Yesterday I took a workout at the local pool with a guy named George, who is 6'2" and 220 pounds of solid muscle. His brother, also a former swimmer, was staying with him for Christmas, and worked out with us. At one point while chatting with his brother, I pointed at George and said, "Alpha male." Then I gestured at myself and said, "Beta male."
I realized later that saying this had actually made me feel good, not because it was the right (diplomatic) thing to say, but because it was....liberating. Such an admission is in fact a free pass not to have to constantly live up to some ridiculous macho standard.
Fellows: Try it, you may find it works that way for you, too. What I sometimes say is, "Hey, you're the alpha male around here, I'm just happy to be your sidekick." When I say that, I never feel as if I've put actually myself in a subservient position. I feel as if all I've done is establish that I have all the upside and whoever I've said it to has all the downside. Plus it allows the luxury of an inward chuckle ("Think what you will, my friend, but the truth is I'm about twice as tough as you and I've had about four times as many babes.")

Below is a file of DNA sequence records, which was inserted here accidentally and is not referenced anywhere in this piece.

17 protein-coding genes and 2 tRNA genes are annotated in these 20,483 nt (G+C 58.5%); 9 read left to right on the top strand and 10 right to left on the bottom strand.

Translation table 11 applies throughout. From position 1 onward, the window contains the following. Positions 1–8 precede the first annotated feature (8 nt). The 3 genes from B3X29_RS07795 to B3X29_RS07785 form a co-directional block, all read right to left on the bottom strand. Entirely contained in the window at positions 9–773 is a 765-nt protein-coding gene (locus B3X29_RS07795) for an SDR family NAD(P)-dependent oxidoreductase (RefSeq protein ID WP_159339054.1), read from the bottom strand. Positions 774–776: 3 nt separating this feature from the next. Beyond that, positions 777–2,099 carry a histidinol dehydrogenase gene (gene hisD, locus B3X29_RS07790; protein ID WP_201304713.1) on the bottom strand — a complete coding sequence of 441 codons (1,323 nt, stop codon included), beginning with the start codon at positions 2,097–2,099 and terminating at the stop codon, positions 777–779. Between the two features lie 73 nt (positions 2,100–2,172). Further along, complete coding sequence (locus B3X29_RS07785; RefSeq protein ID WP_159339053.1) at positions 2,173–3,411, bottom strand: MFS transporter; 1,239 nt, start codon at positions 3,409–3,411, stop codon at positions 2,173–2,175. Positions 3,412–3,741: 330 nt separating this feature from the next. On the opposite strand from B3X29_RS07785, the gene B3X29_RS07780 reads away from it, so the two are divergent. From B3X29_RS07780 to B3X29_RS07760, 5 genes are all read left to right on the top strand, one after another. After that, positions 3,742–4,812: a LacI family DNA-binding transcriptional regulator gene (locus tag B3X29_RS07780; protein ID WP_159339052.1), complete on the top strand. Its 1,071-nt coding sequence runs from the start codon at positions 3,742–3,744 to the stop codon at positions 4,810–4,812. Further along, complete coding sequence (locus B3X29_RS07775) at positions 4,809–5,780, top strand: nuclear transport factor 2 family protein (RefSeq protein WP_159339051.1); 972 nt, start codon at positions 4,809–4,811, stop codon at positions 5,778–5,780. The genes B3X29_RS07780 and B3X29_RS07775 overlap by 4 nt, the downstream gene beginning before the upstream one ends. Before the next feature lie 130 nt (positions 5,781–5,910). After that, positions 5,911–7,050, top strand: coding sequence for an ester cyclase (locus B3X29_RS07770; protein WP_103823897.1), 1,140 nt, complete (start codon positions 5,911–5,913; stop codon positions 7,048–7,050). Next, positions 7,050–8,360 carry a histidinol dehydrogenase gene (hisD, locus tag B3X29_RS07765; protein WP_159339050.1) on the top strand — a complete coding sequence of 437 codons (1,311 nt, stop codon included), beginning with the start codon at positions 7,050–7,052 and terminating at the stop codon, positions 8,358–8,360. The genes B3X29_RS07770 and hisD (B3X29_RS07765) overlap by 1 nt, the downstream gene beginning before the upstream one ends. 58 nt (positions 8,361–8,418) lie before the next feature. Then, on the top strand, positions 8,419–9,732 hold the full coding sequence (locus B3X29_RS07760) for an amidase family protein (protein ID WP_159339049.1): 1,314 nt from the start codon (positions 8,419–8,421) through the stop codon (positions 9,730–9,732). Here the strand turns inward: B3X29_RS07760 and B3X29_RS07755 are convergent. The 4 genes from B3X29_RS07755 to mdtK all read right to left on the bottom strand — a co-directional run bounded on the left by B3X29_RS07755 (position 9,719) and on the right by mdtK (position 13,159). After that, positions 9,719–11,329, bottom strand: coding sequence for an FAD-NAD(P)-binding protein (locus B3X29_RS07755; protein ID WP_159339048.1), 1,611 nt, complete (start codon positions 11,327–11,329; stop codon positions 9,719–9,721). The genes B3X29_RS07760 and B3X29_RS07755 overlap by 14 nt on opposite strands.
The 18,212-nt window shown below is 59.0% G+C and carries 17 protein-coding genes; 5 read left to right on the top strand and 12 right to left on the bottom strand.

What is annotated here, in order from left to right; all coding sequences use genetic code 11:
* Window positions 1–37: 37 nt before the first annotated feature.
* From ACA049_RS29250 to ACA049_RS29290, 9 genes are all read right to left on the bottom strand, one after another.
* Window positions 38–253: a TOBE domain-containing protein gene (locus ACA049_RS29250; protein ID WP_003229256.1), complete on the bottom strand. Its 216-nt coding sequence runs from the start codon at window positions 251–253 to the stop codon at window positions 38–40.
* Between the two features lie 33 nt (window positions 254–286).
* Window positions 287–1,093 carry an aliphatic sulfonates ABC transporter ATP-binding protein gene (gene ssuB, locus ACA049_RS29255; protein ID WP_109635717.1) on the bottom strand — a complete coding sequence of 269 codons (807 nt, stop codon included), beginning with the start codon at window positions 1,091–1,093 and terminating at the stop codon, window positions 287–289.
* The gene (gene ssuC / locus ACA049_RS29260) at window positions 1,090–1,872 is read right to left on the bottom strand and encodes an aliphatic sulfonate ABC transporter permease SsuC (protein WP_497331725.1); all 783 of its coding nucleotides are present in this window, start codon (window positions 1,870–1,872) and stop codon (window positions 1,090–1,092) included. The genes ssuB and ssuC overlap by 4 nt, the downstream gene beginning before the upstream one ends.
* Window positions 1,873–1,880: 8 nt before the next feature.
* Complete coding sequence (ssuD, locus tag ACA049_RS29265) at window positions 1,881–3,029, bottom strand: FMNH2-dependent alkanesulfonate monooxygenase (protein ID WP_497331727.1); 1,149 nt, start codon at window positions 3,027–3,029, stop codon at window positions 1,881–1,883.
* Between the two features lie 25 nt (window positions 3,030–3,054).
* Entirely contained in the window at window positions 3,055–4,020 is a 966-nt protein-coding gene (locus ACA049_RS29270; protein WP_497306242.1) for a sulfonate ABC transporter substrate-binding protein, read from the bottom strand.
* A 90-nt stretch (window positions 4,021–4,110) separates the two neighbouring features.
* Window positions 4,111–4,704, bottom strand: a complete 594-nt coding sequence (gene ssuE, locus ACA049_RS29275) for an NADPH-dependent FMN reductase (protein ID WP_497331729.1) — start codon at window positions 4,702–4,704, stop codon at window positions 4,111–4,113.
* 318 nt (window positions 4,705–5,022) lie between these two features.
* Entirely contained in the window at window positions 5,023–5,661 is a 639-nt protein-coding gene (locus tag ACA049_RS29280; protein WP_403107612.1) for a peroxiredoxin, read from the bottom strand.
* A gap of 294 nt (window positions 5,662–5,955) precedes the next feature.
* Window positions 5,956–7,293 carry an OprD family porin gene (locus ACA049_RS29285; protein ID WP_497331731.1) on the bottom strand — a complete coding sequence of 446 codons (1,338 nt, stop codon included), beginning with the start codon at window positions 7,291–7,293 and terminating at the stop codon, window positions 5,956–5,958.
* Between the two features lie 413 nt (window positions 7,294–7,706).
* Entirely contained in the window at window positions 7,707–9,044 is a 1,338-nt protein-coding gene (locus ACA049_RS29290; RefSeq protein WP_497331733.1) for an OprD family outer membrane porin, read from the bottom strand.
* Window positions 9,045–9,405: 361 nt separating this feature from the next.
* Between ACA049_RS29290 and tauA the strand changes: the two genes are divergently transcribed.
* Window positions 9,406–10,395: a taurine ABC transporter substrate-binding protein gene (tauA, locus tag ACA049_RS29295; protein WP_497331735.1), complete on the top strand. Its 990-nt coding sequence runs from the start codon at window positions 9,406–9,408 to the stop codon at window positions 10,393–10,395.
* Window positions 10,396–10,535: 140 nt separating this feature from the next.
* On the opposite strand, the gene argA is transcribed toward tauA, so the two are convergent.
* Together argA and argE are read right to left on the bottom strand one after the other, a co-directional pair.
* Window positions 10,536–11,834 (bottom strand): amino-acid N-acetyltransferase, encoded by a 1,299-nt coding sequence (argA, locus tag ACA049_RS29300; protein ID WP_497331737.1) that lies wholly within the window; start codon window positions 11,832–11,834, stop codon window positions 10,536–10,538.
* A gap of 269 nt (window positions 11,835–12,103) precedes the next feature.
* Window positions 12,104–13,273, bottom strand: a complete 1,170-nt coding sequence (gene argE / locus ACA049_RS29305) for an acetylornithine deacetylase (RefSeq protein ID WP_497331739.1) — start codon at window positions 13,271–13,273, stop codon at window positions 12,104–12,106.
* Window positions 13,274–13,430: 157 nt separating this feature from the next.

Honestly, that was the feeling my comment instilled in me. Don't be surprised if that's the feeling you get afterwards, too.
I also thought some more about that recent post about how I'm a beta male, and it occurred to me that admitting you're a beta male is actually sorta.....alpha.
I'm so alpha I don't even care about being alpha.
(Those are the kinds of thoughts that endorphins give you.)
Then again, maybe I'm like that little boy my son used to play with when he was nine. They would play a lot of games, as kids that age do, but whenever this boy would lose at anything, he would inevitably announce that that was a stupid game, and insist they play something else.
I think I prefer the first interpretation though.